Thursday, September 18, 2014

Thoughts on my Evolving View of Feminism

The world's most beautiful couple started me on today's path!
This morning I woke up with some funny thoughts. I pinpoint the start of these thoughts to reading the newsletter that my friend Sara and her husband sent out this week. But really that newsletter shed light on conversations that I had with Betsy over the past couple of weeks. What I realized is that my view of feminism is shifting. So, before I get into those recent shifts, let me give you the evolution of my thoughts on feminism from birth to age 35, uhhh make that 36.
Birth to about my sophomore year of high school – Oblivious. I didn’t know this was a thing.
Sophomore year until about my sophomore year of college – “All that ‘Girls rule’ stuff is kind of annoying.” (AKA I did not see or understand the heart of feminism.)
Observing some great women like Drs. Holcomb, Kemp, Howard, Keys, etc. I began to see the confident, successful woman that did not draw attention to what she was doing. Observing some great women like Ashley, Ashley and Bethany I began to see younger women wrestling through issues of feminism beyond “Girls Rule” into life application and empowerment of women. This shifted things until I got to seminary.
At seminary I observed several arms of feminism from aggressive, in your face messages, to passive, reserved confidence, from completely over turning power structures, to subversive  culture change, and from women needing to fight for every high power position to women having the right to choose whatever they wish. In other words I saw so many brands of “feminism” I myself had to wrestle with how I viewed things.
Dating changed things for me (obviously). I am a dude’s dude. Men just make more sense to me, so I preferred spending time with male friends. When I started dating Betsy one thing was readily apparent to me – by the terms of worldly success (aka money, prestige, power, rank, etc.) Betsy would be the power partner. Unlike me Betsy has real definitive goals and the drive to achieve certain things like advanced degrees, trainings, publications and such. My goals are more like, “I wanna be happy and love people. How I do that is of little account to me.” So, it was actually quite easy to say, “Betsy…you’re gonna be the high earner. You’re gonna be more successful. And I love that about us. Yeehaw!”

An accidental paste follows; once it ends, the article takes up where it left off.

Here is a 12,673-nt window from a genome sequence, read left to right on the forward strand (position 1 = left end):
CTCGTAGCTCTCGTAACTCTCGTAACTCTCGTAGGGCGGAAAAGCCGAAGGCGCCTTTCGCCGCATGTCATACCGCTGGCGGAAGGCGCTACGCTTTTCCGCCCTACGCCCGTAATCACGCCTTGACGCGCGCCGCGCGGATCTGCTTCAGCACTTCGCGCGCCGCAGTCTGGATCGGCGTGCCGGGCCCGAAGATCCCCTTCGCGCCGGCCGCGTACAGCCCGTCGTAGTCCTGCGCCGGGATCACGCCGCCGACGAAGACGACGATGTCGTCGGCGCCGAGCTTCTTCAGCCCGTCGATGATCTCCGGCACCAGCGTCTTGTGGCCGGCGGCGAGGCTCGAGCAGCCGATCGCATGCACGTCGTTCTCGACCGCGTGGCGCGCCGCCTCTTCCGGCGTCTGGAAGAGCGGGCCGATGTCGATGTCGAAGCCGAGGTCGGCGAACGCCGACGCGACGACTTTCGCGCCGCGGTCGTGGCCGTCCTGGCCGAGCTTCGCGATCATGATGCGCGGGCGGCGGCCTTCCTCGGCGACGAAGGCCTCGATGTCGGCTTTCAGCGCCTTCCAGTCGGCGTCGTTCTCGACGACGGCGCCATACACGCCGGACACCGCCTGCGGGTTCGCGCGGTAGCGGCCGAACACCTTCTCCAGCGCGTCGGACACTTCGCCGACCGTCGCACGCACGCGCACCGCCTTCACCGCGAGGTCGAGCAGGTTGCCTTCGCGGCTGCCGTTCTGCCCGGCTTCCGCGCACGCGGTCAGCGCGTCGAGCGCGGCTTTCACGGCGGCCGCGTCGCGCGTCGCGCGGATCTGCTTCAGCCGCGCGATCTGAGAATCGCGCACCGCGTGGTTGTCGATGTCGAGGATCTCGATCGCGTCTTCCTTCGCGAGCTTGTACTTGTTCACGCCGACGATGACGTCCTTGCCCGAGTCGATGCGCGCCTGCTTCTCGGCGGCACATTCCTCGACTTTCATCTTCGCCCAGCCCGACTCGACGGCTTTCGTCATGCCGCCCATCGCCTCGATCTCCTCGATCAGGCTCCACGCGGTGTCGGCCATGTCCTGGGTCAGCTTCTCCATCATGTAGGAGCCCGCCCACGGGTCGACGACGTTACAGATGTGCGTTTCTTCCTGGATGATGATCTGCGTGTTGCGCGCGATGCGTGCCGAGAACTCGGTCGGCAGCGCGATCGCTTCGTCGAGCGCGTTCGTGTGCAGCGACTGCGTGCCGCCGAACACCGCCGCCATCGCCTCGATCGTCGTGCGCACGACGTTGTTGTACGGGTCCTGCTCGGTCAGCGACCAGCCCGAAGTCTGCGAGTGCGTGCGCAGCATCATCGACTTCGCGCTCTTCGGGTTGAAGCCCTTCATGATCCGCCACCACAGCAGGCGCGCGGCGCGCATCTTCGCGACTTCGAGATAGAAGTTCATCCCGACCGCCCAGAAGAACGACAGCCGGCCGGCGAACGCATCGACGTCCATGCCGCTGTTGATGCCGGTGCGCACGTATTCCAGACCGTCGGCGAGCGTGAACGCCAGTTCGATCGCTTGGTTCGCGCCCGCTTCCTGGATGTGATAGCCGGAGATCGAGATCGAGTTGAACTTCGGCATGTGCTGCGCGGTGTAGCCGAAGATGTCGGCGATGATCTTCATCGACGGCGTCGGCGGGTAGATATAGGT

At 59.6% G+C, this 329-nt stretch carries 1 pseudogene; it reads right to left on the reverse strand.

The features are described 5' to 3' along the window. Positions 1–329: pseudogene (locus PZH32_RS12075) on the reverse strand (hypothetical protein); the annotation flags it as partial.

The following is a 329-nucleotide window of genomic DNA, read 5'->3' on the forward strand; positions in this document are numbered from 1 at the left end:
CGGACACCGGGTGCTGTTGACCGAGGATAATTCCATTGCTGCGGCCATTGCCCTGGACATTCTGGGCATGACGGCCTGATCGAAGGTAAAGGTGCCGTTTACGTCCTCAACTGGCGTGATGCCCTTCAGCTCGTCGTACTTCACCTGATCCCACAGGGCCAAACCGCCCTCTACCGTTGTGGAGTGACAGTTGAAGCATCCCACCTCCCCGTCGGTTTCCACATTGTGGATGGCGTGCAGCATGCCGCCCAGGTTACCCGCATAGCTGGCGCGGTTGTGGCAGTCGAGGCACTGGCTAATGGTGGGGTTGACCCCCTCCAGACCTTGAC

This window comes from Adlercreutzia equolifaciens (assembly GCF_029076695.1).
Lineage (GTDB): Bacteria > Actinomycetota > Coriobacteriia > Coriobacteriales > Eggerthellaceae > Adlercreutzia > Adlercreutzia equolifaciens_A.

Kev and Steph have also changed my view of feminism.
But over the past few weeks as I have been listening to her there has been a change in some of that drivenness if you will. (P.S. I know drivenness is not a word, but for any of you who have been to seminary or law school, you know that we are taught to make up our own words, so I am just doing what I was instructed to do.) Now, that change was not so much that Betsy became less driven as it was a change in direction. I won’t go into details (because I know Betsy is not as “Hey, I don’t care! I’m an open book. I’ll say just about anything to anyone” as I am), but some of the shifts that are going on in her could appear very anti-feminist in some circles.
Which brings me to my point—to me the heart of feminism can be captured in four words: the empowerment of women. I think there are arms of feminism that believe that anything except extensive, institutional education and the obtainment of high-profile, power positions is just not good enough. To me however, the empowerment of women to choose the path that is best for them is amazing. If a woman chooses to be a stay-at-home mother and is able to work with the finances her significant other brings home to accommodate that, I think that is a success, not a bow of the knee to a patriarchal society that has inlaid values that are foreign to her true nature, so she succumbs to lesser dreams. To me a mother doing what she chooses to do is a better example to her daughters than one who is out to prove a point. My chief evidence of that is one Mrs. Stephanie Fox.